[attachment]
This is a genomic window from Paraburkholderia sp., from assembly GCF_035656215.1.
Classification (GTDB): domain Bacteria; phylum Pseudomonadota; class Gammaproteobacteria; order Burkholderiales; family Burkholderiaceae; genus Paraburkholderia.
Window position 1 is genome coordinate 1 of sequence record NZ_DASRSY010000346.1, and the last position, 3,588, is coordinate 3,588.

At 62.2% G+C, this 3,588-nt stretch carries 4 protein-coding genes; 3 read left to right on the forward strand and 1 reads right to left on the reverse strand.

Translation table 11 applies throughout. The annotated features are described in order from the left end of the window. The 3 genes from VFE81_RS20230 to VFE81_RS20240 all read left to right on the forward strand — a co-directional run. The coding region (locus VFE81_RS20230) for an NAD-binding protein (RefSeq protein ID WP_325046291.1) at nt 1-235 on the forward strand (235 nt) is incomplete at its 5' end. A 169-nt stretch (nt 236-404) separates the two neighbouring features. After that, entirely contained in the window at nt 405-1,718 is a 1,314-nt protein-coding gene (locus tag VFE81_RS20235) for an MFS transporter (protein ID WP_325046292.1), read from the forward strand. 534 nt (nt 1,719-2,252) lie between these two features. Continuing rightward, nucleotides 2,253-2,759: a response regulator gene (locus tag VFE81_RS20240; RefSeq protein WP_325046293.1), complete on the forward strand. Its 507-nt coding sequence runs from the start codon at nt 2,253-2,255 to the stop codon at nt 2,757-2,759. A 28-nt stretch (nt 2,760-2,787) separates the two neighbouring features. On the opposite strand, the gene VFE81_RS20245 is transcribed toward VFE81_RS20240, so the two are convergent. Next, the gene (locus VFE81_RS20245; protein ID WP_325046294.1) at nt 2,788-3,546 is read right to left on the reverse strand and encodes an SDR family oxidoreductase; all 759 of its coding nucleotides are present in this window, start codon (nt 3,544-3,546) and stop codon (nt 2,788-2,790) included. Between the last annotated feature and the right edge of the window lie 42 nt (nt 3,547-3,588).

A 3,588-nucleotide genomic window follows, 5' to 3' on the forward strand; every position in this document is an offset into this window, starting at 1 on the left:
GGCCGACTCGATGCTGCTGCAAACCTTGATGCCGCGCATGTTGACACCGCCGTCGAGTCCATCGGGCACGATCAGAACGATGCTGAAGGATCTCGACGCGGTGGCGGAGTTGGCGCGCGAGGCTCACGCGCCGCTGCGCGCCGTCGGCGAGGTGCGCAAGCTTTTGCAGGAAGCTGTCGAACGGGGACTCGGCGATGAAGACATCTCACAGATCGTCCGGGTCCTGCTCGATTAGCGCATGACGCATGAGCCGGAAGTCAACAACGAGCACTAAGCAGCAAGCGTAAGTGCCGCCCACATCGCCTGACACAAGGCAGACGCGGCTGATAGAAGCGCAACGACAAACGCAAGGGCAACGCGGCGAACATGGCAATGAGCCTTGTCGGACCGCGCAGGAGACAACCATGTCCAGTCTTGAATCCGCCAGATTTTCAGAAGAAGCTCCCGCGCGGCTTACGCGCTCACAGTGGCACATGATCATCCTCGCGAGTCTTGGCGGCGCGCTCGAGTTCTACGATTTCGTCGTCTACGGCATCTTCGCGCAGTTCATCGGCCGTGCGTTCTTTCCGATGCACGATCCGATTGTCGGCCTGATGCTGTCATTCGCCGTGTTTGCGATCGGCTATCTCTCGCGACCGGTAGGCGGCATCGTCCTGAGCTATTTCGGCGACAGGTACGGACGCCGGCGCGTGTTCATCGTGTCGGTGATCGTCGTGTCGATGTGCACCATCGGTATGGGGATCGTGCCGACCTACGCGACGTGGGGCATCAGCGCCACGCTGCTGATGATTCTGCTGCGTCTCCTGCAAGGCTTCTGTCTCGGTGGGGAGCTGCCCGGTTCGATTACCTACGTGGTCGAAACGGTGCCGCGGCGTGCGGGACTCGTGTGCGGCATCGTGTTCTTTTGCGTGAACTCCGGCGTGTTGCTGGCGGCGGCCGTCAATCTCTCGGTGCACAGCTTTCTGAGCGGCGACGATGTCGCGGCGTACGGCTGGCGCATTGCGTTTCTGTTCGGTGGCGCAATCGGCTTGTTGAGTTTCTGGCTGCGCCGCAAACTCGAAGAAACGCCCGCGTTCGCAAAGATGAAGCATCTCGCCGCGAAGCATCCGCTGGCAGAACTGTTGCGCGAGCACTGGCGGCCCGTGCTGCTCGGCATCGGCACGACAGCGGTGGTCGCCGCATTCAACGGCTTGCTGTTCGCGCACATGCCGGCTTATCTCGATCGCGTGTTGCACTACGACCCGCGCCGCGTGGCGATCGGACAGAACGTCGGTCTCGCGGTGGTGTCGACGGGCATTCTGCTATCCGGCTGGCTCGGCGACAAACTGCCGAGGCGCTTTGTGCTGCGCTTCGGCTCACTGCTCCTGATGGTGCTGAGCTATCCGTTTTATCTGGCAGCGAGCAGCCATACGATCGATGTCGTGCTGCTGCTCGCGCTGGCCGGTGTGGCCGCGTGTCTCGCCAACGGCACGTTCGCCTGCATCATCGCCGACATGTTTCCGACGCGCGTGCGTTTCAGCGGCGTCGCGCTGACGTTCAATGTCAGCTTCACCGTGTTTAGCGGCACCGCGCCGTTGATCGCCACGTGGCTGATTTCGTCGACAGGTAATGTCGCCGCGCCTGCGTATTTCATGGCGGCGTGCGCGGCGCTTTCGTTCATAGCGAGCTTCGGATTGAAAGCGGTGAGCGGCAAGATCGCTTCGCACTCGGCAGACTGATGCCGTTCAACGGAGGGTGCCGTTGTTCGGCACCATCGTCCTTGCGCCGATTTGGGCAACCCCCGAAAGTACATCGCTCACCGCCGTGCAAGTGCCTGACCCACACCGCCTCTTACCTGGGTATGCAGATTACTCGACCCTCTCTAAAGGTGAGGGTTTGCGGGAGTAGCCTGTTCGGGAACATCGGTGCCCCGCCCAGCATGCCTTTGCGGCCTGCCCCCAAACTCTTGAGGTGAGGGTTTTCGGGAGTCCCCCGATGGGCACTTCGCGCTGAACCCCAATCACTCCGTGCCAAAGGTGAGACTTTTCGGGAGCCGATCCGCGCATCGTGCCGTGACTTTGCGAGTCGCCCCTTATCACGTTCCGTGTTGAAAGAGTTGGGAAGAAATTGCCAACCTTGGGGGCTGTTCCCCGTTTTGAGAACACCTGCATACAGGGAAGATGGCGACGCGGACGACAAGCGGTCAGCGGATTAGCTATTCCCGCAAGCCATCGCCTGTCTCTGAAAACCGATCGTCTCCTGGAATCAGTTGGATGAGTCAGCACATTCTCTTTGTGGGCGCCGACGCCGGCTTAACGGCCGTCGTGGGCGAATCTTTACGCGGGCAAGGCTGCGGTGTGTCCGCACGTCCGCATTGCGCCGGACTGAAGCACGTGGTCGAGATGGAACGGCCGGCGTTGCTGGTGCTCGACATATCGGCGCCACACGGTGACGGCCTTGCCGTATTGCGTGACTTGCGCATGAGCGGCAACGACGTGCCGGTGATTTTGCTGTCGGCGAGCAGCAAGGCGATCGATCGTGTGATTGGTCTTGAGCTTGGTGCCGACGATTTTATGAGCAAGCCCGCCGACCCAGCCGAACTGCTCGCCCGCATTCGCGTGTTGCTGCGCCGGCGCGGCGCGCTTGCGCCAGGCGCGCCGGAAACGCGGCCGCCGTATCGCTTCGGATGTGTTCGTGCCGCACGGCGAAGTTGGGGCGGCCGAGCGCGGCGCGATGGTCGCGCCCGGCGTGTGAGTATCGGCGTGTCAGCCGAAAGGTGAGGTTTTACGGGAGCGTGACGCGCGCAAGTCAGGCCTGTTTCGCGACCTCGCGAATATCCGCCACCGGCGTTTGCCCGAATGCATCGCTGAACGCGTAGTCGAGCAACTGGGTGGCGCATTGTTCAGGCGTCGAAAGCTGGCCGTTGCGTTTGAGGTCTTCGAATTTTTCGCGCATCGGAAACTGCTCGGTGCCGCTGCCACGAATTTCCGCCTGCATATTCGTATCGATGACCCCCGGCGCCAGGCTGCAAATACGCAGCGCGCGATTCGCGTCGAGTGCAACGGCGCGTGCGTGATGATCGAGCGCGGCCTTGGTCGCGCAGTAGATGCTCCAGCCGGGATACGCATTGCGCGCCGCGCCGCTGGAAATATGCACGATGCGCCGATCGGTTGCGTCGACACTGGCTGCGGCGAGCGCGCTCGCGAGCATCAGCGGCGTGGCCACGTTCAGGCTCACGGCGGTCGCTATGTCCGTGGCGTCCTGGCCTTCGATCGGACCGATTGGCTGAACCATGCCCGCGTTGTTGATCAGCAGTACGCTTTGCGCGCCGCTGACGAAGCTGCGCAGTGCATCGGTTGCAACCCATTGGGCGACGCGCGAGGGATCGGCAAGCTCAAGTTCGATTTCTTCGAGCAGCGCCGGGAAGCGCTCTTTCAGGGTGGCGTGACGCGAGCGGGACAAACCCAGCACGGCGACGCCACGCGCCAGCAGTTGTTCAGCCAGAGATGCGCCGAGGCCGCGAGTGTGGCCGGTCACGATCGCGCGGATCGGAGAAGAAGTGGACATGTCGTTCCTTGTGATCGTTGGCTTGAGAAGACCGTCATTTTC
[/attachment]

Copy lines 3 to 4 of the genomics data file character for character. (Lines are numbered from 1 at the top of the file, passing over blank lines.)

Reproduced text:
Window position 1 is genome coordinate 1 of sequence record NZ_DASRSY010000346.1, and the last position, 3,588, is coordinate 3,588.

At 62.2% G+C, this 3,588-nt stretch carries 4 protein-coding genes; 3 read left to right on the forward strand and 1 reads right to left on the reverse strand.